Even if the 2018 amendments to the Electoral Acts stand, nothing says a fresh amendment initiative cannot commence a year after.
Someday, sooner or later, the 2018 amendment of the Electoral Act will pass the full hurdle and become law. That is the hope. For now, that proposed body of amendments to the Electoral Act as passed by the National Assembly remains in limbo, caught up in the web of Executive-Legislature supremacy tango.
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With 145 days before the 2019 General Elections, the Independent National Electoral Commission (INEC) does not, of course, have the luxury of waiting for whatever becomes of the proposed new electoral law. It has therefore moved on with preparations for the polls ahead, standing on existing protocols, to use that phrase Nigerians love.
Interestingly, even before the 2018 proposed amendments to the Electoral Act materialize as law, certain situations have developed in the political system which make further review and amendment of the yet to be signed amended electoral law a legislative imperative. That is how dynamic the society is. That also is a reflection of how challenging it is managing behaviours on the electoral front. The situation equally amplifies the call INEC usually makes for reviews and amendment of the electoral law to be carried out long before election fever sets in. Why this hardly happens is a matter for another day.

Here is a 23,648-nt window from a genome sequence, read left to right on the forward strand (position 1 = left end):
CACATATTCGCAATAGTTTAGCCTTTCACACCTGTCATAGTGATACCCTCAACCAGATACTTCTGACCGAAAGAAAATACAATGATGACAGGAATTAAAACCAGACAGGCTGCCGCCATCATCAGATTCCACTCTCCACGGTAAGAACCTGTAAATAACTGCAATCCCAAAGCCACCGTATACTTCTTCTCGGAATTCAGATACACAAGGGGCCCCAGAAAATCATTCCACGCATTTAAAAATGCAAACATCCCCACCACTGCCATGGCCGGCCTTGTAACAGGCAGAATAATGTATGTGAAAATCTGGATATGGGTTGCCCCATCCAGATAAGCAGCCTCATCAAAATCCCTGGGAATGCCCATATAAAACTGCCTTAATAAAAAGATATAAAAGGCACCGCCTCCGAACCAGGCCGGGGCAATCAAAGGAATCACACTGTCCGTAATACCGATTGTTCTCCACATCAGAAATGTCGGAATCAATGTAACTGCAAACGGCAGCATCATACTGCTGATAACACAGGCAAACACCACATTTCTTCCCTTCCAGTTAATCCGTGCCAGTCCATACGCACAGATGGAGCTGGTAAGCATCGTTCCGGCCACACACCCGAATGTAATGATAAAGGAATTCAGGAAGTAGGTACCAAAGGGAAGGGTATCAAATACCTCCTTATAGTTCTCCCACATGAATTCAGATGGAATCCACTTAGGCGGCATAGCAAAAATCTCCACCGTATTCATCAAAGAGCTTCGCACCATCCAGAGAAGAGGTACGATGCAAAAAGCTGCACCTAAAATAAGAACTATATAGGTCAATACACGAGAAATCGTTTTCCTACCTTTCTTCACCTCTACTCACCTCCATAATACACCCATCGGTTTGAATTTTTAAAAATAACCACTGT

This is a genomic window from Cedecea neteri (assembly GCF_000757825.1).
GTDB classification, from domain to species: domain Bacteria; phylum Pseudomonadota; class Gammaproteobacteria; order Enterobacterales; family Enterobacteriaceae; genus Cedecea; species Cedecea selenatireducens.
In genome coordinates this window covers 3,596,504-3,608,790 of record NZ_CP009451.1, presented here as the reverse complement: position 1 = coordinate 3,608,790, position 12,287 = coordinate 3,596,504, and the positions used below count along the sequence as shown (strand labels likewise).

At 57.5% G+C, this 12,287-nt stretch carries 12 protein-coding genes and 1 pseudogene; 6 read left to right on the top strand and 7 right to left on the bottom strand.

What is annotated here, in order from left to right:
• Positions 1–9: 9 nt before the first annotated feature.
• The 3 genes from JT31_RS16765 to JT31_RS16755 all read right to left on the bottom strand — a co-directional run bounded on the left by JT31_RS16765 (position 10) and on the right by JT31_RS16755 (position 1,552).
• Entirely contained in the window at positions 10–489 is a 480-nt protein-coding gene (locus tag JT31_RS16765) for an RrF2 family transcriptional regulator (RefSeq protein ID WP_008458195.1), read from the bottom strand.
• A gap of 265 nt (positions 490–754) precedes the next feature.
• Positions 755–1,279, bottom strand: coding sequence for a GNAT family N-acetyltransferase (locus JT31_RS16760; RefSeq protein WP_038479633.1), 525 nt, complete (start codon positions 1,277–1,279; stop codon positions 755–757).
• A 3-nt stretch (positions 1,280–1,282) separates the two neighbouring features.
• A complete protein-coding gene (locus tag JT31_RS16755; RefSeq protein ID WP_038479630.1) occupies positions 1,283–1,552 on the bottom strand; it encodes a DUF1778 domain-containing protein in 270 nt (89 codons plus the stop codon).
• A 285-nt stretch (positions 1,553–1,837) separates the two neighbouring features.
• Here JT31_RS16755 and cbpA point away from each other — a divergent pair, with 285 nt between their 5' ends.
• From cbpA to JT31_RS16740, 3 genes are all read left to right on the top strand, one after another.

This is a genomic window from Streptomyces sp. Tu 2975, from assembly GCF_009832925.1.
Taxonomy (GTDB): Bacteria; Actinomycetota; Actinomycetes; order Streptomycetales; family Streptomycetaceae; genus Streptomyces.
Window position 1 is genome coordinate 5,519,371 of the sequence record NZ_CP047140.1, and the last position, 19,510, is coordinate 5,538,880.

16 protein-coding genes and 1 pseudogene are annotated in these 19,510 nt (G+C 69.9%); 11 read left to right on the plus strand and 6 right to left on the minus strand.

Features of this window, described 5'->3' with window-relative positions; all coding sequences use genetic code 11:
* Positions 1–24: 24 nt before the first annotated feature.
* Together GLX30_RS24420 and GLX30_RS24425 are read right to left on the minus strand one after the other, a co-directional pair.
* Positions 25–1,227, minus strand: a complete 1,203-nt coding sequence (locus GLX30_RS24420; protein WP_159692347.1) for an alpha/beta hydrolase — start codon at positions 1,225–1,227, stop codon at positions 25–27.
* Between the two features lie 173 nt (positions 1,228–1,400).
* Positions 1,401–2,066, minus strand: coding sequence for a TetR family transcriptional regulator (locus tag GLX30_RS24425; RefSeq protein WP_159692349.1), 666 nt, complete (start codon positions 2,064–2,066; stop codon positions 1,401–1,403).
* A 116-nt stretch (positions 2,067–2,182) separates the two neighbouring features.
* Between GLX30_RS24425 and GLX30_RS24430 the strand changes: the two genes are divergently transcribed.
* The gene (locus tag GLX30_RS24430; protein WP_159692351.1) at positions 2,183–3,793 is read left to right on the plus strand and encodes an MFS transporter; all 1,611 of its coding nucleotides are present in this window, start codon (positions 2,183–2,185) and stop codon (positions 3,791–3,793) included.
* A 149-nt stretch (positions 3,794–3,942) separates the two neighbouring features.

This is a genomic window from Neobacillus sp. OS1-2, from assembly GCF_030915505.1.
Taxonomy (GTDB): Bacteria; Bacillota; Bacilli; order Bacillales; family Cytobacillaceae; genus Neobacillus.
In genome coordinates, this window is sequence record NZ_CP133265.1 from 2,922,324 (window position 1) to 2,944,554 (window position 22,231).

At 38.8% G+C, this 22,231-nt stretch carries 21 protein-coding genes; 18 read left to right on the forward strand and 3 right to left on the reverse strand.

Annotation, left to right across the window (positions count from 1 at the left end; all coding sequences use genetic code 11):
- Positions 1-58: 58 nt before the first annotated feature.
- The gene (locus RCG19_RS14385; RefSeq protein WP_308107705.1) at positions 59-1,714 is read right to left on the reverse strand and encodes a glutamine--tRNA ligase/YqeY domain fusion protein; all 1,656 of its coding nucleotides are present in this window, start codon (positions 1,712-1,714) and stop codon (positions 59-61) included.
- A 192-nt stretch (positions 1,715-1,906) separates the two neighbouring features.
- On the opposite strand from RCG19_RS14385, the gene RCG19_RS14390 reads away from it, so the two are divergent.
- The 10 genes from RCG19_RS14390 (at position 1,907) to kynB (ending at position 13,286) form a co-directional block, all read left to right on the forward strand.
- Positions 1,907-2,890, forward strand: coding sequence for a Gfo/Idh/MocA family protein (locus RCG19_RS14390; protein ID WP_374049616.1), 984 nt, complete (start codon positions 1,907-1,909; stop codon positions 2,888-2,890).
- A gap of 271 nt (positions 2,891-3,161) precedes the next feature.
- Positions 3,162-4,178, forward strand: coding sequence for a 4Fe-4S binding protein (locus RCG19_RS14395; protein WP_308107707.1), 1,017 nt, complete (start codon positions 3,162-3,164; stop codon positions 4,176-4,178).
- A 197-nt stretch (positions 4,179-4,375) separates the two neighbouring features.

But for the factor of time there is nothing out of the ordinary per se with perennial proposals for alteration of the electoral law or any other law of the land, if necessary. Even if the 2018 amendments to the Electoral Acts stand therefore, nothing says a fresh amendment initiative cannot commence a year after. It is exactly for such purpose that the legislature exists. And Government too. Or is there any bigger raison d’être for any purposeful government than to maintain order in the society through reining in tendencies and behaviours that challenge balance, justice and peace in the land? And such tendencies are menacingly afloat in the current political process.